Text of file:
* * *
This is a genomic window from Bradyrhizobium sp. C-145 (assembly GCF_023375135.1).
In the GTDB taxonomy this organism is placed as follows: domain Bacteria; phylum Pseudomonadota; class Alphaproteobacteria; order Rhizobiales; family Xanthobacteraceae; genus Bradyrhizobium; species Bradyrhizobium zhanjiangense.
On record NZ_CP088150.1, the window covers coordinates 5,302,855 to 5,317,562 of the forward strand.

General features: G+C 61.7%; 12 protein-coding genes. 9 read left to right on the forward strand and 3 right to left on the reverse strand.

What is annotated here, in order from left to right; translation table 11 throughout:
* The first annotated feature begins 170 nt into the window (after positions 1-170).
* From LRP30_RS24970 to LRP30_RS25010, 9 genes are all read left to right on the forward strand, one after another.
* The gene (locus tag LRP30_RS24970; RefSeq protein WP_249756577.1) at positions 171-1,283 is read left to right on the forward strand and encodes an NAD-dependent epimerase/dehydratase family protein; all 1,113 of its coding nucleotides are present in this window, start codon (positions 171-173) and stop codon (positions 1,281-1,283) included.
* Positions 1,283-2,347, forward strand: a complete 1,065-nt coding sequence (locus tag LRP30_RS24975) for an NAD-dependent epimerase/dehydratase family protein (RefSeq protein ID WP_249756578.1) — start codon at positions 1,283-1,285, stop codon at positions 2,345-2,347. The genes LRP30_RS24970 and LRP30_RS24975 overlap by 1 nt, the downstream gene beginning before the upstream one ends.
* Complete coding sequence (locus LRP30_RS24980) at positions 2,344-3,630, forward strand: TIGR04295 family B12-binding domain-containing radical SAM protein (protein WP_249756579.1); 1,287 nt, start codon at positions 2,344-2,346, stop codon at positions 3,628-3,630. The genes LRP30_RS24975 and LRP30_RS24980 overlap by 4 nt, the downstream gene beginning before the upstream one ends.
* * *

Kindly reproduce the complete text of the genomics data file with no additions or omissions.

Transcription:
This is a genomic window from Bradyrhizobium sp. C-145 (assembly GCF_023375135.1).
In the GTDB taxonomy this organism is placed as follows: domain Bacteria; phylum Pseudomonadota; class Alphaproteobacteria; order Rhizobiales; family Xanthobacteraceae; genus Bradyrhizobium; species Bradyrhizobium zhanjiangense.
On record NZ_CP088150.1, the window covers coordinates 5,302,855 to 5,317,562 of the forward strand.

General features: G+C 61.7%; 12 protein-coding genes. 9 read left to right on the forward strand and 3 right to left on the reverse strand.

What is annotated here, in order from left to right; translation table 11 throughout:
* The first annotated feature begins 170 nt into the window (after positions 1-170).
* From LRP30_RS24970 to LRP30_RS25010, 9 genes are all read left to right on the forward strand, one after another.
* The gene (locus tag LRP30_RS24970; RefSeq protein WP_249756577.1) at positions 171-1,283 is read left to right on the forward strand and encodes an NAD-dependent epimerase/dehydratase family protein; all 1,113 of its coding nucleotides are present in this window, start codon (positions 171-173) and stop codon (positions 1,281-1,283) included.
* Positions 1,283-2,347, forward strand: a complete 1,065-nt coding sequence (locus tag LRP30_RS24975) for an NAD-dependent epimerase/dehydratase family protein (RefSeq protein ID WP_249756578.1) — start codon at positions 1,283-1,285, stop codon at positions 2,345-2,347. The genes LRP30_RS24970 and LRP30_RS24975 overlap by 1 nt, the downstream gene beginning before the upstream one ends.
* Complete coding sequence (locus LRP30_RS24980) at positions 2,344-3,630, forward strand: TIGR04295 family B12-binding domain-containing radical SAM protein (protein WP_249756579.1); 1,287 nt, start codon at positions 2,344-2,346, stop codon at positions 3,628-3,630. The genes LRP30_RS24975 and LRP30_RS24980 overlap by 4 nt, the downstream gene beginning before the upstream one ends.